Susan Avery founded and ran for 34 years Ariel Booksellers of New Paltz, New York. After her retirement she became a literacy coach, teaching illiterate adults. Susan hosts a summer author series at Maple Grove Restoration site in Poughkeepsie New York, where she lives.


Suggestions for further reading:
The Lovely Bones
by Alice Sebold; The Catcher in the Rye and Nine Stories and Franny and Zooey by JD Salinger; The Member of the Wedding by Carson McCullers; To Kill a Mockingbird by Harper Lee; The Deep End of the Ocean by Jacquelyn Mitchard; Peace Like a River by Leif Enger; The Butcher Boy, by Patrick McCabe; I’m not Scared by Niccolo Ammaniti; The Curious Incident of the Dog in the Nighttime, by Mark Haddon.

Films you might enjoy:   Hope and Glory; My Life as a Dog; The 400 Blows; Toto the Hero; Bicycle Thieves.


image of Hide & Seek paperback

'One of the most convincing portraits of a childhood I have ever read.'

— Suzie Doore, Waterstone’s



'This book will be compared to The Lovely Bones. It is better than that.'

— Kes Neilsen, Amazon



'Really, really good, one of those books that slowly grips your heart . . .
A truly evocative and affecting novel.'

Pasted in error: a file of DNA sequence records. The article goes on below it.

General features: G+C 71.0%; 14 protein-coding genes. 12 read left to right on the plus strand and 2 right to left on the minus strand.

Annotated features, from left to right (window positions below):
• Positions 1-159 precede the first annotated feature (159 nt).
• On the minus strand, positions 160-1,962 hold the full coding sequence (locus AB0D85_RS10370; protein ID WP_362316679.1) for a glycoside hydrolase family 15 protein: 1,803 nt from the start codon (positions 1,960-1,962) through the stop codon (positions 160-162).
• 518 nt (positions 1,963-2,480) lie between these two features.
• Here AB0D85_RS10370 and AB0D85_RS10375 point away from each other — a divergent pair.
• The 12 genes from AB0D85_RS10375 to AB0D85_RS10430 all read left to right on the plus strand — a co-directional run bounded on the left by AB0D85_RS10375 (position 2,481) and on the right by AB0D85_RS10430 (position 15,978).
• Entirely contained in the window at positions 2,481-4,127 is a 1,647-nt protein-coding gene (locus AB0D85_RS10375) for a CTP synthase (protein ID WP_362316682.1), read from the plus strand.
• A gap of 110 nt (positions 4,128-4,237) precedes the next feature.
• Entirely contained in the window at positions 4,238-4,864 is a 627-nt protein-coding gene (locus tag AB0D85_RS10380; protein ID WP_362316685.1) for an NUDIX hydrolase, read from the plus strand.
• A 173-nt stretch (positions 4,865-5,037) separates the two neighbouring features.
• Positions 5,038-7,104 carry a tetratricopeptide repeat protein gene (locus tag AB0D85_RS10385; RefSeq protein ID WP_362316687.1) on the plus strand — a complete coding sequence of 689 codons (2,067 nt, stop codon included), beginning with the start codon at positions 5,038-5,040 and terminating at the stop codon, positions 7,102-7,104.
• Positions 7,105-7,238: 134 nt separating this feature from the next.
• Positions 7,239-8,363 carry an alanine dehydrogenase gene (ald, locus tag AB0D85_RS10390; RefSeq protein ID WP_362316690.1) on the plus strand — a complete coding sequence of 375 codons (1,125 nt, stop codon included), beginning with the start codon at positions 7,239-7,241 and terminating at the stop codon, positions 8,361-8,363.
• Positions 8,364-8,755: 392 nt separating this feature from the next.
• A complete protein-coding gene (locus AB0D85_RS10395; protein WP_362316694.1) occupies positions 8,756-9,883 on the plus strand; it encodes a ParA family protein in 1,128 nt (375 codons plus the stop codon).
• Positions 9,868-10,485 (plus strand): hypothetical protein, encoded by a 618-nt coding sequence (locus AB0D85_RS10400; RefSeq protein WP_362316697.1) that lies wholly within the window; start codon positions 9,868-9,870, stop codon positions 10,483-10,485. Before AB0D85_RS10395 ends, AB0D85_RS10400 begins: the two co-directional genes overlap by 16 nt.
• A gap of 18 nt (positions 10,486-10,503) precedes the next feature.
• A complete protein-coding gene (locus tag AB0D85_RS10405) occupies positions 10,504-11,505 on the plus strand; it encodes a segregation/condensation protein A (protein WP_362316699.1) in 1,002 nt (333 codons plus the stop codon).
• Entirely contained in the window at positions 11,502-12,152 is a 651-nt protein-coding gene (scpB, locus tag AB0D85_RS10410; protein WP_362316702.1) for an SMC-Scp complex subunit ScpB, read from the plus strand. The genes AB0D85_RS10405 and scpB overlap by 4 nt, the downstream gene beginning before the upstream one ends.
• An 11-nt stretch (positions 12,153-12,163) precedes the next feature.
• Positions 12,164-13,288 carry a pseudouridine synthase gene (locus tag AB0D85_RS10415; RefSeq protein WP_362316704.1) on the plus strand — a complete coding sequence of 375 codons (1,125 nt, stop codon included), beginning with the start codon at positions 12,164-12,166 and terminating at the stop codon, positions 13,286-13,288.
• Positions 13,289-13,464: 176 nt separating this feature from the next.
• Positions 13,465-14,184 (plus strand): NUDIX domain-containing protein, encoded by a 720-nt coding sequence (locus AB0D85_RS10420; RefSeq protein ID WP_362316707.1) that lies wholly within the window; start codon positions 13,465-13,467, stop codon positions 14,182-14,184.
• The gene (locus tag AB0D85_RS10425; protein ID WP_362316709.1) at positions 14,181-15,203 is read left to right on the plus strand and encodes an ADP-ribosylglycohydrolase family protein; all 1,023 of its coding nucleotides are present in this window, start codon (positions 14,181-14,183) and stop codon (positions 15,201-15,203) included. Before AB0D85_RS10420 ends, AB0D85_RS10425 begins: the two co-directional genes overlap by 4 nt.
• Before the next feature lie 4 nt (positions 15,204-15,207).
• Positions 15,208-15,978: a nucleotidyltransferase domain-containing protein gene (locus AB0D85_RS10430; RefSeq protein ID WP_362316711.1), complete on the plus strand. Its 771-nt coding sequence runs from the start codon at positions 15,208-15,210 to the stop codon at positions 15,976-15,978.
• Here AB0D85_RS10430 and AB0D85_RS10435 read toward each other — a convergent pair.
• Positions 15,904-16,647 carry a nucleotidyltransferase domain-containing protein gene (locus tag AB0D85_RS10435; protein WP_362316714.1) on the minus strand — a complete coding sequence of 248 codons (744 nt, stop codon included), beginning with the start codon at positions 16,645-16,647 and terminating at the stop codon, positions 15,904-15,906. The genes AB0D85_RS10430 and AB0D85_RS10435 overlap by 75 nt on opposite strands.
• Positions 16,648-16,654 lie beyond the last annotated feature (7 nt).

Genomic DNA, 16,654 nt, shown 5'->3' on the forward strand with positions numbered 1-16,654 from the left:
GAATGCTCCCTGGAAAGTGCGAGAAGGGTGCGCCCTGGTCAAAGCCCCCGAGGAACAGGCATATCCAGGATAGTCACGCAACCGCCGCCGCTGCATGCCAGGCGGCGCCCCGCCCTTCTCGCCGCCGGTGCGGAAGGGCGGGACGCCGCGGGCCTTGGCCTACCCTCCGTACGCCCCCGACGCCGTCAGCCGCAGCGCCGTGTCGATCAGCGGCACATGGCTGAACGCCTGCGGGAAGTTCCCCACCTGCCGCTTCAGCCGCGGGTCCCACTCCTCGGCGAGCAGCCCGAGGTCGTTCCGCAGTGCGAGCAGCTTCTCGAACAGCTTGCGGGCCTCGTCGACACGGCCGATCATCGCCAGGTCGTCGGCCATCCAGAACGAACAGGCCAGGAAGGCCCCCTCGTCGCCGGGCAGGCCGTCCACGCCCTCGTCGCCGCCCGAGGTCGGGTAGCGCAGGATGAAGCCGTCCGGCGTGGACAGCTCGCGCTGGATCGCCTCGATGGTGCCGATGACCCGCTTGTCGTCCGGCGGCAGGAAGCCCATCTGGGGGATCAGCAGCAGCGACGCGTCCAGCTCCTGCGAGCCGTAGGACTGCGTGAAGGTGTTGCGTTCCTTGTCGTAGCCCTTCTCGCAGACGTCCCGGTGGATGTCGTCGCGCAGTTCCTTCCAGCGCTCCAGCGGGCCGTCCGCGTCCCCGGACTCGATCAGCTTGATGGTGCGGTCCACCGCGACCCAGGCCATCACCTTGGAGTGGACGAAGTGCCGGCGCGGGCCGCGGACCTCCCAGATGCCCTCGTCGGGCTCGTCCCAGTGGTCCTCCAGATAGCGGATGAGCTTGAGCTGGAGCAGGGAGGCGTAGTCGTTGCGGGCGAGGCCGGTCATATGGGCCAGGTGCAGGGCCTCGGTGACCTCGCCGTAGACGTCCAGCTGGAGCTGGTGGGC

— Marcus Greville, Waterstone’s



'Evocative and haunting.'

— Julian King, Alpha Retail



'As tragic a tale of loss, anguish, but also resilience as you’re likely to read this year.'

— Ged Convey, Borders/Books Etc



'An emotional rollercoaster...compulsive, intriguing and unusual.'

Juliet Swann, Ottakar’s



‘A brilliantly written account of what happens to a family after a child goes missing . . . heartbreaking and funny . . . In a word: wonderful.’

— Herald Sun, Australia



Image of tube advertisement for Hide & Seek

Hide & Seek: a reader’s guide

Questions for book groups and students
By Susan Avery


1. Who is Harry? What is important to him? What are his major concerns before Daniel disappears? Do his interests (being with the “cool” kids, fascination with food and smells, bodily functions, passion for sports, etc) seem like those of a normal 9 year-old? “I took a bite of my ice cream; it didn’t taste nearly as good as it used to” (p. 129). Do you think that Harry seems over protected? How do all his perceptions change after Dan’s disappearance? Do you think Harry is a “normal” kid?

2. As Harry tells of the preparations for his Aunt Joan’s wedding to Otis, what do you recognize in Harry’s feelings toward his brother Daniel? How do they interact with each other and with Mo? How would you characterize these siblings’ relationship?